How to Fix Audio Cutting Out or Dropping on a Bose TV Speaker

bose tv speaker audio cutting out

Having issues with audio cutting out or sporadically dropping on your Bose TV speaker? This problem can be frustrating and disrupt your listening experience, but is usually caused by a handful of common technical culprits. With some targeted troubleshooting and adjustments, you can get your Bose speaker working properly again and prevent future audio dropout.

Audio Cutting Out or Dropping on a Bose TV Speaker

The most common reasons for a Bose TV speaker to have audio cutouts are interference from nearby electronics, connectivity problems with cables, incorrect audio settings on the TV itself, soundbar placement issues, and outdated software/firmware. Read on for steps to diagnose and correct each of these potential audio disruptors.

Common Causes:

  • Interference from other devices. Nearby electronics like wireless routers, microwaves, baby monitors, cordless phones, and Bluetooth devices can create signal interference that disrupts audio.
  • Faulty cables or loose connections. Damaged HDMI or optical audio cables, or cables not fully inserted, can cause connectivity issues.
  • Wrong TV audio settings. Incorrect audio output settings on your TV prevents proper transmission to the Bose speaker.
  • Placement and proximity problems. If the Bose speaker is too far from the TV or obstacles block the signal path, audio may cut out.
  • Outdated firmware. Old software/firmware versions on the TV or speaker can create compatibility issues leading to audio dropout.

To troubleshoot and fix your Bose TV speaker’s audio cutting out, follow these steps:

Rule out and isolate interference from other electronics.

Radio frequency interference from other wireless devices in the vicinity can disrupt signal transmission between your TV and the Bose speaker, causing audio to sporadically cut out.

Turn off or unplug any electronics in the room like wireless routers, microwaves, baby monitors, cordless phones, Bluetooth speakers/headphones, or other TV peripherals. If the audio issue improves, you’ve identified the interference source. Keep the offending device turned off or move it farther from the TV and Bose speaker. If connected to the same electrical circuit, try plugging the TV and speaker into a different grounded outlet. Use ferrite choke cores on the power and audio cables to filter interference.

Inspect all cabling connections and swap out faulty cables.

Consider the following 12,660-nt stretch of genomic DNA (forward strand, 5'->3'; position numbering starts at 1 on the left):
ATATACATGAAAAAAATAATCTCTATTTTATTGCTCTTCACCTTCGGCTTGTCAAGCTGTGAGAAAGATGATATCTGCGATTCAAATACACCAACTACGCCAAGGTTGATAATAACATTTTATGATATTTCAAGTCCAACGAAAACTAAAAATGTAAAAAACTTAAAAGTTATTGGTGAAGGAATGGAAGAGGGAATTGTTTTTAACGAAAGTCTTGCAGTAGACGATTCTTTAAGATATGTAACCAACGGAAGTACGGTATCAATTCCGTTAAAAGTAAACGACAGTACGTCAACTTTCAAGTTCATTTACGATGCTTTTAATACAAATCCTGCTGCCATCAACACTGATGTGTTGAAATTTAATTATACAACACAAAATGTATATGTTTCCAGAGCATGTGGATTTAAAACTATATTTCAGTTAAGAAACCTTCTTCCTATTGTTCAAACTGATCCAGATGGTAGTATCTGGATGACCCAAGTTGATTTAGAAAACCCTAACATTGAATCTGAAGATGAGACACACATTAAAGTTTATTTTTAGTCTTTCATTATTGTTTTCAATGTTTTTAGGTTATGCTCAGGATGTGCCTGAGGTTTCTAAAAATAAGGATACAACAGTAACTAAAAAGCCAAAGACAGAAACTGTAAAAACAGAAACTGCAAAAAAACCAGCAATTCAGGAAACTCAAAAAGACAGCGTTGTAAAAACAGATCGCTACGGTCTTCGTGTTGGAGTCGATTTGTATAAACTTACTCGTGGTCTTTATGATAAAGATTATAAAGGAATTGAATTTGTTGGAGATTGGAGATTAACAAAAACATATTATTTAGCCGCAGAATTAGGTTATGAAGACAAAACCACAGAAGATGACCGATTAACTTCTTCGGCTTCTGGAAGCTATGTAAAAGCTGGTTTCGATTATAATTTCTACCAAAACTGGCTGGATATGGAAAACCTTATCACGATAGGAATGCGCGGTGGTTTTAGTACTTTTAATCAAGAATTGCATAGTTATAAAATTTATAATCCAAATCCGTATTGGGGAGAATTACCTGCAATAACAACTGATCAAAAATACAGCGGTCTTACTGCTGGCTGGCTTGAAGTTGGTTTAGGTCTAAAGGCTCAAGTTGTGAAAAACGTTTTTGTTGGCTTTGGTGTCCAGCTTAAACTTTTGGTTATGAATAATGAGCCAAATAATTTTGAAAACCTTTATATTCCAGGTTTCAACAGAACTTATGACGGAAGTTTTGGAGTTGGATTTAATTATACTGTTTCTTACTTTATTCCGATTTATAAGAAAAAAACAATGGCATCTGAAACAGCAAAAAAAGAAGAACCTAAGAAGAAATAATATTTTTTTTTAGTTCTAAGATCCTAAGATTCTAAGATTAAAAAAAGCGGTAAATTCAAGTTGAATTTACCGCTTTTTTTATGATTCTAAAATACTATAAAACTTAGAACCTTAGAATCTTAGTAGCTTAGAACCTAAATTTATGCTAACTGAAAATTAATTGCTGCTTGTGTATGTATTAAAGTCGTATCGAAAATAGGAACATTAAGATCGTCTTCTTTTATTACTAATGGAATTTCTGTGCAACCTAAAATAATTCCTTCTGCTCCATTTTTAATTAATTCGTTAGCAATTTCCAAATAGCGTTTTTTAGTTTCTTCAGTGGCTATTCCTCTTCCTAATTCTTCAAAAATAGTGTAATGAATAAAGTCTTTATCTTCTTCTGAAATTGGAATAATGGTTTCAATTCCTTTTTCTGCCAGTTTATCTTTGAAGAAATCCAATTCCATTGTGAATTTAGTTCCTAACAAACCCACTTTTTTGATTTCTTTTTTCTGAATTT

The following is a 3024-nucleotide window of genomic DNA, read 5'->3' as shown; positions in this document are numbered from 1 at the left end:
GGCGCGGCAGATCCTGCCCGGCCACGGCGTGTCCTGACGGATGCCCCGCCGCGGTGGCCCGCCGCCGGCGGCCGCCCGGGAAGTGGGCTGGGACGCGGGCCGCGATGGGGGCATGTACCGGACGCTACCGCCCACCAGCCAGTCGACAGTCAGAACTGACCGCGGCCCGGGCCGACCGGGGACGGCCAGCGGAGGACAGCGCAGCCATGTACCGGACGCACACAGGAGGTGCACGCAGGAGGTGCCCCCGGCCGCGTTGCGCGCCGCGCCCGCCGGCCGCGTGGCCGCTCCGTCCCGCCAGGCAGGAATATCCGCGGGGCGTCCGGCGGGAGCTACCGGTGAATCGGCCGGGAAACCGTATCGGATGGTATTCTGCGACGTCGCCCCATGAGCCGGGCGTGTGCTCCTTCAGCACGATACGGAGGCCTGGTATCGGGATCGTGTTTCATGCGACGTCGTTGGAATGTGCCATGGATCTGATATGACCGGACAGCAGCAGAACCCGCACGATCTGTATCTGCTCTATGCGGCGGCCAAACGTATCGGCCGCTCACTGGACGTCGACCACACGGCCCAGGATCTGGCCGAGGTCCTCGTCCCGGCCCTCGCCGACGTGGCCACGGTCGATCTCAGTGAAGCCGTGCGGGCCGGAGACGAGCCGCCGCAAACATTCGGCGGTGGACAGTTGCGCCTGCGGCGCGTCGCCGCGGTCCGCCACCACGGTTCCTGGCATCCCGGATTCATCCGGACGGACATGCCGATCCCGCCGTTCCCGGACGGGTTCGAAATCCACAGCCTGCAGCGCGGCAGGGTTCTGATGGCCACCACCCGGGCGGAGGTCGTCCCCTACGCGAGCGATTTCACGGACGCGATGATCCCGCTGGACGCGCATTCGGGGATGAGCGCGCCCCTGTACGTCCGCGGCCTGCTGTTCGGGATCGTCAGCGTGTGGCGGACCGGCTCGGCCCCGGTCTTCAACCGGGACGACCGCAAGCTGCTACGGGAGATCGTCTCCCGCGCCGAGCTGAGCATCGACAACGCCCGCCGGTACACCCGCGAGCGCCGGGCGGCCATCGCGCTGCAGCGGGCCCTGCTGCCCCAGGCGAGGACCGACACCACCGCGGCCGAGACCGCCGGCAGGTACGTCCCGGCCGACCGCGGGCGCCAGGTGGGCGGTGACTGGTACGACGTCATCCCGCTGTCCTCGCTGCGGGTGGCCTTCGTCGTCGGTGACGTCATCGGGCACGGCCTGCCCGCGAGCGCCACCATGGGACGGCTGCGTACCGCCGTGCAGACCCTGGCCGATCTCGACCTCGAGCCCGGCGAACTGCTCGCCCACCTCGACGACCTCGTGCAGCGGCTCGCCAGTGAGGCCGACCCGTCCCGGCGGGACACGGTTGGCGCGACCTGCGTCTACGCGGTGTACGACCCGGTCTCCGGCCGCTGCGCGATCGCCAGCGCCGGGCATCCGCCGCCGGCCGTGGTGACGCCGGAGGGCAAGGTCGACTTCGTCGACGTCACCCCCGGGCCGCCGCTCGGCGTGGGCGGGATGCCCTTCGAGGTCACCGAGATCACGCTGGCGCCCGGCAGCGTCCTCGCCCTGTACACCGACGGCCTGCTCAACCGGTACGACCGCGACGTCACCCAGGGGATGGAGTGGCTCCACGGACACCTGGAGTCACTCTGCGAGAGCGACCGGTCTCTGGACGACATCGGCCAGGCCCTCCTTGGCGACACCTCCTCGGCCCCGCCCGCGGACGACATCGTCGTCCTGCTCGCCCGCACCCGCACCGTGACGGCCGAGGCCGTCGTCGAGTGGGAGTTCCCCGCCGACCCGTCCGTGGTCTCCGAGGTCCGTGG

Physical cable problems like damaged wires or loose plugs/ports are common causes of sporadic audio loss. Faulty HDMI or optical audio cables prevent proper transmission of sound to the Bose speaker.

Carefully inspect the physical condition of all cables connecting your TV to the Bose soundbar. Look for any kinks, worn insulation, cuts, or corrosion on the cable connectors. Ensure all plugs are inserted fully into ports on both ends. Snugly secure all cable connections. Try disconnecting and reconnecting cables to clear any loose fit issues. Swap out suspect cables to test with new high-speed HDMI or optical audio cables. Damaged cables must be replaced.

Adjust audio settings on the TV to enable and prioritize external speaker output.

Incorrect TV audio output configurations can override or disrupt signal transmission to your Bose speaker, causing dropouts. The TV speakers may be prioritized or turned on which interrupts routing audio exclusively through the Bose speaker.

Access the Audio Settings menu on your TV. Under Audio Output options, select External Speaker. Disable or turn the TV’s built-in speakers off. Enable digital audio output and Optical port if present. Choose Bitstream or Pass Through for audio encoding to pass unprocessed sound to the Bose speaker. Turn off CEC/ARC control if the option exists. Save these updated audio settings on the TV to keep your Bose speaker as the sole audio output priority.

Relocate the Bose speaker closer to the TV and optimize line-of-sight placement.

Positioning issues can interfere with wireless signal transmission between the TV and Bose speaker, so minimizing distance and obstructions is key for consistent audio.

Move your Bose TV speaker closer to the television, preferably within 5 feet and well within wireless range. Make sure the speaker is not isolated in an enclosed cabinet but positioned out in the open. Place it in direct line-of-sight with the TV, avoiding objects that may block signal like furniture or decor. Place the Bose speaker above ear level and angle it slightly downward toward the central seating area for optimal audio coverage. Test audio performance in the new location.

Update firmware and software on both TV and Bose speaker to current versions.

Outdated firmware is a prime suspect for connectivity issues. Old firmware versions can lose compatibility with new TV software and HDMI/audio standards. This disrupts communication between TV and speaker.

On both your television and Bose TV speaker, check settings for current firmware installed. Consult the manuals or manufacturer websites for instructions on forcing firmware checks, downloading, and installing the newest updates. Keep the TV and Bose speaker firmware regularly updated to maintain compatibility. Consider resetting devices to factory defaults after major updates.

By methodically addressing these common underlying causes, you can troubleshoot why your Bose TV speaker is having audio cutouts and static and resolve the problem. Interference, cabling faults, incorrect settings, placement, and outdated firmware are usually the culprits behind such audio disruption. Carefully inspecting connections, optimizing placement, and updating firmware will have your Bose speaker reliably sounding great again. Just take it step-by-step until audio plays consistently without frustrating drops.